sat 17/08/2019

Daddy Long Legs, St James Theatre | reviews, news & interviews

Daddy Long Legs, St James Theatre

Daddy Long Legs, St James Theatre

Musical adaptation of Jean Webster's 1912 novel suffocates on its own good taste

Megan McGinnis (Jerusha Abbott) in 'Daddy Long Legs' Jeanne Tanner

Confession time: I’m a sucker for a romantic reunion. When lost-presumed-dead twins Sebastian and Viola finally rediscover one another alive and well at the end of Twelfth Night, you’ll find me in tears. And, yes, the late, great Nora Ephron’s New Year’s Eve climax in When Harry Met Sally works every time. All of which makes me more than well-matched for the musical-theatre version of the epistolary romance Daddy Long Legs. Dear Reader, I remained dry-eyed.

For their musical version of Jean Webster’s 1912, Anne of Green Gables-tinged bestseller, composer/lyricist Paul Gordon and bookwriter/director John Caird have stuck more closely to the original than most. Numerous screen versions starring everyone from Mary Pickford to Leslie Caron via Shirley Temple have variously changed the story, but here we’re back to lonely 17-year-old Jerusha who is plucked from a forbidding orphanage and educated at an expensive college courtesy of Jervis, an unknown benefactor with whom, via letters, she falls in love.

Almost all of the 27 musical numbers sound the same

Those monthly letters, formally requested by Jervis who announces from the outset that he will not reply, form the narrative. As Jerusha, spry Megan McGinnis (pictured below right) writes to him (and sings to us) as she is inducted into the world of education and privilege. As the months and years pass, she grows from the exuberant but untutored orphan who knows nothing of her background, to a forthright, intellectually engaged young woman. And for all that time, she yearns to meet the man who has given her such advantages.

Having only ever glimpsed him once in shadow, she believes him to be elderly and tall, hence the nickname "Daddy Long Legs". And with everything seen from Jerusha’s viewpoint, it’s the complete lack of contact with him which that gives the novel its tension.

In order to flesh out the staging, however, Caird and Gordon double the perspective. Their version allows us to watch not just Jerusha sitting and flitting about downstage, but repressed, buttoned-down Jervis too, who, receiving and reflecting upon her letters, remains mostly upstage seated at his desk in the predictably book-lined study of David Farley’s dutiful set.

His presence appears to be an attempt to parallel Jerusha’s emotional growth with that of Jervis. As in Ephron's Sleepless in Seattle it’s a balancing act showing the coming together of two isolated people in order to enhance the emotional climax with the long-for, much-delayed final meeting. It also provides another voice, thereby allowing Gordon to write two-part harmony and duets rather than compose what would otherwise be little more than a solo song-cycle. Yet the addition creates as many problems as it solves.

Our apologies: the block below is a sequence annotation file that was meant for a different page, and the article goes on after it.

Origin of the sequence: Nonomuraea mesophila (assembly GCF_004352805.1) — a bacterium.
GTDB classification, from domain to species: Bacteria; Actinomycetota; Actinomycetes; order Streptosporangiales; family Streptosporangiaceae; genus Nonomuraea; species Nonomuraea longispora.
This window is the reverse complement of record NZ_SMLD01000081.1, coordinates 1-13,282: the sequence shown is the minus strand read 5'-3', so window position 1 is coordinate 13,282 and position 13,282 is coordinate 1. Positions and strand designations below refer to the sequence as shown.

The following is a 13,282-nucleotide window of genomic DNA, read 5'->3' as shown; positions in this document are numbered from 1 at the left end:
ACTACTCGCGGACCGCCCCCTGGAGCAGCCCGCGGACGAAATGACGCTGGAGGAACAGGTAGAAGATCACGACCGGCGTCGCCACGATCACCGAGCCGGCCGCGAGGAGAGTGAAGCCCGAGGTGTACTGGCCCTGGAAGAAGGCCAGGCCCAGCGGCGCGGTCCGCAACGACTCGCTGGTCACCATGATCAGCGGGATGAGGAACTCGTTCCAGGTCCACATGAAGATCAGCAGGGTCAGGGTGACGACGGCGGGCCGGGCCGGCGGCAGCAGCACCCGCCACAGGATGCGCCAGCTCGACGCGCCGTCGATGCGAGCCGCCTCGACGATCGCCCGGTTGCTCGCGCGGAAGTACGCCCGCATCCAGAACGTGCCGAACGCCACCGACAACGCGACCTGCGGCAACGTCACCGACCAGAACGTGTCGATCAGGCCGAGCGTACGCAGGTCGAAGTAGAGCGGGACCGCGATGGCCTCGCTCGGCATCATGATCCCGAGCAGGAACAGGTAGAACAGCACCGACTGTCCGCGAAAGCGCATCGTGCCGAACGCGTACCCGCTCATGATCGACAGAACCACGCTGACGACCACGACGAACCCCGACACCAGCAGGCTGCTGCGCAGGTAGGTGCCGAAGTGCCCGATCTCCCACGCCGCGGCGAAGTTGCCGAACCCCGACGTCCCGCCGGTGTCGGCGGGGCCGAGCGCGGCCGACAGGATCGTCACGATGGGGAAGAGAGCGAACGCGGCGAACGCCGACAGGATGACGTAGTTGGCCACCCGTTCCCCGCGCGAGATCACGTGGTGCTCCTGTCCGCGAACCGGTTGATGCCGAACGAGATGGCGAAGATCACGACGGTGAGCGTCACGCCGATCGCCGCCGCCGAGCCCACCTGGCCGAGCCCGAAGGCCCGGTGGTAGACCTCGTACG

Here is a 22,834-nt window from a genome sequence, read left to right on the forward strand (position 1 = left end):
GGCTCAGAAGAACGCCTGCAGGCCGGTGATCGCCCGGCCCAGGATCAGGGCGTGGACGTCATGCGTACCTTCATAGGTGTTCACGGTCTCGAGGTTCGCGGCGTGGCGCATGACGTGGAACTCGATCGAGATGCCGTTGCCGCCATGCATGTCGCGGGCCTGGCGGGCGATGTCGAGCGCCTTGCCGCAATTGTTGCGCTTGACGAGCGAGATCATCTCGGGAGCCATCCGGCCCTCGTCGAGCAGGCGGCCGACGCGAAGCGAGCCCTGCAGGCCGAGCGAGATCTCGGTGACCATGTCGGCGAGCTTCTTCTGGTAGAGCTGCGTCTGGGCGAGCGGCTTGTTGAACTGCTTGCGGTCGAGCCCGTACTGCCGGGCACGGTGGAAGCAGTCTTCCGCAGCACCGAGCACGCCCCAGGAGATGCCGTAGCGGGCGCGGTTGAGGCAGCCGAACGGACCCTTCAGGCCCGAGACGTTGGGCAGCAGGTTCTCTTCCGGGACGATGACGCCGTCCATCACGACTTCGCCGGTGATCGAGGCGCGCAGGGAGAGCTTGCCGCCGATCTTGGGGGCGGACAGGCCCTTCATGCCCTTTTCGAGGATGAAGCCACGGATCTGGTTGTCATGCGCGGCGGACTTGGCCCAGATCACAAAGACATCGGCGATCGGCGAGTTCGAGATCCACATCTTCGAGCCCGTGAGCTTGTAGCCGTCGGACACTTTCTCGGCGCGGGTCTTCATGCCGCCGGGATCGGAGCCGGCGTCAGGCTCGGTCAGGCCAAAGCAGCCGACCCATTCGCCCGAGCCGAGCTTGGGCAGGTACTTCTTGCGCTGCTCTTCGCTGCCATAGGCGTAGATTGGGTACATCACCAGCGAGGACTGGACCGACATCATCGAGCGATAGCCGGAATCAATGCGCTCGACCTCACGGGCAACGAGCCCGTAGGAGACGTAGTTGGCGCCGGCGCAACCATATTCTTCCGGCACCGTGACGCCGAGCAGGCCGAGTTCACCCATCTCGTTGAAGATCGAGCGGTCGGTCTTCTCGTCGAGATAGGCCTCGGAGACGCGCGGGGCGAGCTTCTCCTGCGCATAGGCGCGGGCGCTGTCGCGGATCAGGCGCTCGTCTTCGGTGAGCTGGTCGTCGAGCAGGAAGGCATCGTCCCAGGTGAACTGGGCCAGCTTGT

Not only does it kills the tension and surprise of the climax, it pushes Jervis into the spotlight. Unlike Jerusha who has everything from excitement and surprise to hope and disappointment to sing about, he has almost nothing. His character is entirely formal and rigid, so much so that almost all he does is spend years rejecting her (innocent) advances. He has barely anything to do but (very slowly) thaw, which is not only undramatic, it doesn’t lend itself to the emotional release of singing.

But even in the few scenes he has with Jerusha when, unbeknownst to her, he visits her in another guise, Robert Adelman Hancock (pictured left) fails to take advantage. He patiently displays each of required emotions as directed, but has little energy and conveys not one moment of imagination, the quality that Jerusha’s lyrics consistently praise so very highly.

Much of this might be less noticeable were the score stronger. Gordon’s nicely played and sung music for five-piece (violin, cello, guitars and percussion) ripples with accompanying arpeggios beneath gently moving melody attached to, mostly, turn-of-the-century waltz-style rhythms. But almost all of the 27 musical numbers sound the same. You could argue that’s evidence of a style, but when that style creates numbers for an open-hearted young girl and an uptight man which are interchangeable, it sounds more like weakness. And if the word “uptight” feels aggressively modern, that’s a reflection of the anachronisms of his lyrics. In the intended “take-home” number, we’re told that “The Secret of Happiness” is to “enjoy the ride” and to be “in the now”, phrases somewhat uncommon in 1910.

Caird’s staging – complete with assorted packing cases and trunks as in his productions of everything from Candide to The Seagull and Hamlet – has one trump card in McGinnis. Armed with a light soprano with a sweet, fast vibrato, she shimmers with hope and keeps the entire evening afloat without ever straining for effort. She gives the material limitless charm but, as the woefully underwritten climax sadly illustrates, even she cannot save the show from suffocating itself in its safe good taste.

It’s a balancing act showing the coming together of two isolated people in order to enhance the emotional climax

rating

Editor Rating: 
2
Average: 2 (1 vote)

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Comments

There is much surprising use of the modern idiom in Jean Webster's novel. Jerusha does in fact say "in the now". The book is well worth a read, peppered as it is with similarly striking phrases, considering the period in which it was written. "I've discovered the true secret of happiness, Daddy, and that is to live in the now. Not to be for ever regretting the past, or anticipating the future; but to get the most that you can out of this very instant".

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